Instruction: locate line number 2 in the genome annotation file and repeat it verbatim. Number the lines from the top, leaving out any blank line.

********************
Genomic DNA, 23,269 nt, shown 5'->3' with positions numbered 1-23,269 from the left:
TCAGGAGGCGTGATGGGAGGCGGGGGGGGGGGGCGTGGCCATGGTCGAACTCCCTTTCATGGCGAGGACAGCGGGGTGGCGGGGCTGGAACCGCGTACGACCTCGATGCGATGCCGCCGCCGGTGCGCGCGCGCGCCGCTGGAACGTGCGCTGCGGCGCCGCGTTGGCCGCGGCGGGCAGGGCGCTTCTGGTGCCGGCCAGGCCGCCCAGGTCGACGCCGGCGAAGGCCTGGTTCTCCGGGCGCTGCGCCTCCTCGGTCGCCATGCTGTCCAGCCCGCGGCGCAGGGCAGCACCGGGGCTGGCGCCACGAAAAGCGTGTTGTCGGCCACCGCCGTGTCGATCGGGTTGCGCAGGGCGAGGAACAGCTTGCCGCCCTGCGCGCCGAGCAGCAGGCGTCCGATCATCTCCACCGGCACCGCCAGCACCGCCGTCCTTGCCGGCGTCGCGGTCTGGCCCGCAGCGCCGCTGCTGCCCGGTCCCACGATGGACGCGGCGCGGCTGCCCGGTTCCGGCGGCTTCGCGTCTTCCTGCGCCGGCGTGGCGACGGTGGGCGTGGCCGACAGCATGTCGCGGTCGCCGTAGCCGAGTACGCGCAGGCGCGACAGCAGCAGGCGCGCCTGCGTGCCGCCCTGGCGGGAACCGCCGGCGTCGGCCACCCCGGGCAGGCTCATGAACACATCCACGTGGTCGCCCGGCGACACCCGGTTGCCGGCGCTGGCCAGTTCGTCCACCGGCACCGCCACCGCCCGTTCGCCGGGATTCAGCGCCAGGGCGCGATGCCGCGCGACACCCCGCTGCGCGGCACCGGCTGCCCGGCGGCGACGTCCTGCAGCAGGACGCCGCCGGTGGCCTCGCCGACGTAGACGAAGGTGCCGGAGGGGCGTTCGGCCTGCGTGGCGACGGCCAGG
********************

TCAGGAGGCGTGATGGGAGGCGGGGGGGGGGGGCGTGGCCATGGTCGAACTCCCTTTCATGGCGAGGACAGCGGGGTGGCGGGGCTGGAACCGCGTACGACCTCGATGCGATGCCGCCGCCGGTGCGCGCGCGCGCCGCTGGAACGTGCGCTGCGGCGCCGCGTTGGCCGCGGCGGGCAGGGCGCTTCTGGTGCCGGCCAGGCCGCCCAGGTCGACGCCGGCGAAGGCCTGGTTCTCCGGGCGCTGCGCCTCCTCGGTCGCCATGCTGTCCAGCCCGCGGCGCAGGGCAGCACCGGGGCTGGCGCCACGAAAAGCGTGTTGTCGGCCACCGCCGTGTCGATCGGGTTGCGCAGGGCGAGGAACAGCTTGCCGCCCTGCGCGCCGAGCAGCAGGCGTCCGATCATCTCCACCGGCACCGCCAGCACCGCCGTCCTTGCCGGCGTCGCGGTCTGGCCCGCAGCGCCGCTGCTGCCCGGTCCCACGATGGACGCGGCGCGGCTGCCCGGTTCCGGCGGCTTCGCGTCTTCCTGCGCCGGCGTGGCGACGGTGGGCGTGGCCGACAGCATGTCGCGGTCGCCGTAGCCGAGTACGCGCAGGCGCGACAGCAGCAGGCGCGCCTGCGTGCCGCCCTGGCGGGAACCGCCGGCGTCGGCCACCCCGGGCAGGCTCATGAACACATCCACGTGGTCGCCCGGCGACACCCGGTTGCCGGCGCTGGCCAGTTCGTCCACCGGCACCGCCACCGCCCGTTCGCCGGGATTCAGCGCCAGGGCGCGATGCCGCGCGACACCCCGCTGCGCGGCACCGGCTGCCCGGCGGCGACGTCCTGCAGCAGGACGCCGCCGGTGGCCTCGCCGACGTAGACGAAGGTGCCGGAGGGGCGTTCGGCCTGCGTGGCGACGGCCAGG